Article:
Managing cold water swimming injuries

As official Physio’s for the Kelloggs Nutri-Grain Ironman and Ironwoman series we often find ourselves in colder locations (like Portsea, Vic) and despite what many think, in terms of Physio, the biggest concern for competitors in locations like Portsea is not the surf, but in fact the cold.

To be even more specific it’s not the air temperature but the water temp that knocks so many athletes around and can do far more damage than most would be aware.

This is true for anyone who swims in the cold water. Coldwater immersion is the quickest way to cool the bodies core temperature. It’s why when you need to cool your beers at a party it’s far better to throw them in a bucket of ice and water than put them in the freezer. Even though the freezer in temperature is cooler. (Just a tip for young players).

When these top ironman athletes are racing multiple times over a day it creates a problem for them to stay warm for the full day. The biggest concern is Hypothermia and what so many people don’t realise is that dehydration speeds the process of Hypothermia up. By having decreased fluid in the body, it is not able to generate the same heat to stay warm and so cools faster. For this reason, remaining hydrated and constantly sipping on a drink bottle in the cold is just as important as doing so in the heat.

Hypothermia is also one of those conditions that far too many people don’t realise they are suffering from it until it is too late. So prevention is far better than treatment.

Once you become too cold the body has to work extra hard to stay warm, which in turn means you are using far more energy to race and stay active and so you fatigue quicker.

Muscle functions deteriorate with shivering as well, and you lose of fine motor ability, progressing to stumbling, clumsiness, and falling.

The other concern is that all soft tissue, like muscles, tendons and ligaments, are elastic in nature, and so lose elasticity when cold. So their ability to stretch and repeatedly contract is reduced, and by continuing to force it increases the risk of a tear or snap.

A good example would be to get two rubber bands, put one in the sun and the other in the freezer for an hour.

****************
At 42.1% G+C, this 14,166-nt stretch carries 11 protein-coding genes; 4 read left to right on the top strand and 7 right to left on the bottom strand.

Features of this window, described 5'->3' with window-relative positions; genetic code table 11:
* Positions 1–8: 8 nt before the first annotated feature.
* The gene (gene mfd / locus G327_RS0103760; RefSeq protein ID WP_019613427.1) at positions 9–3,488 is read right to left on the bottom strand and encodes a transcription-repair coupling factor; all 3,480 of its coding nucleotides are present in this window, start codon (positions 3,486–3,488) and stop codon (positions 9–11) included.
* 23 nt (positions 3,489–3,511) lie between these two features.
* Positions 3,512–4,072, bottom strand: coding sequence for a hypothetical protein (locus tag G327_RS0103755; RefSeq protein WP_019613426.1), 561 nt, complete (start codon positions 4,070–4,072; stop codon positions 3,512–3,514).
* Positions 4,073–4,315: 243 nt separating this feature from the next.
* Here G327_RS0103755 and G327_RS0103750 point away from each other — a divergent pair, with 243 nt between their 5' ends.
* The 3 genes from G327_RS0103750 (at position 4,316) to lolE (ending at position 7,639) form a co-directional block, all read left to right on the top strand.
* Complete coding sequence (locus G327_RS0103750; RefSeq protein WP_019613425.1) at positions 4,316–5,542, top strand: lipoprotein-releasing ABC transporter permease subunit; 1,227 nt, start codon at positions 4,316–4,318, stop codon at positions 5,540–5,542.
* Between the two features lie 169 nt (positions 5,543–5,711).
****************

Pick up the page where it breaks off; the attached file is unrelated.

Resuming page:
Then after the hour stretch both the rubber bands and see what one stretches easier. You could also see how far you could stretch both until they snapped. Invariably the cold rubber band will be stiffer and snap a lot easier than the warm one, and this is the same with your muscles.

So despite the obvious thrills and spills that can sometimes be created by the big Portsea swell, the real danger and the real key to mastering Portsea has to do with how you manage the cold water. The winners and losers will largely be decided by how well each athlete handles the cold and not just the swell.

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  1. Despite having consumed adequate fluids a slower ocean swimmer is likely to develop hypothermia while swimming because of extended exposure time –usually double that of first place times–
    How does one help prevent hypothermia in this situation?
    The obvious answer is swim faster–but this is not always possible.

  2. Thank you for this! I have found nothing else in the cold swimming fora about injuries incurred whilst swimming. I was in 7 degrees of seawater today, not for longer than ten minutes, and somehow hyperextended my right toe against the sea bed. It would have been nothing on the ground but I now have a painful inflamed metatarsal site below my right toe. If anyone has similar weird injuries due to the different ways our joints, tissues and ligaments respond to the cold water we insist on swimming in, I’d be most interested to know.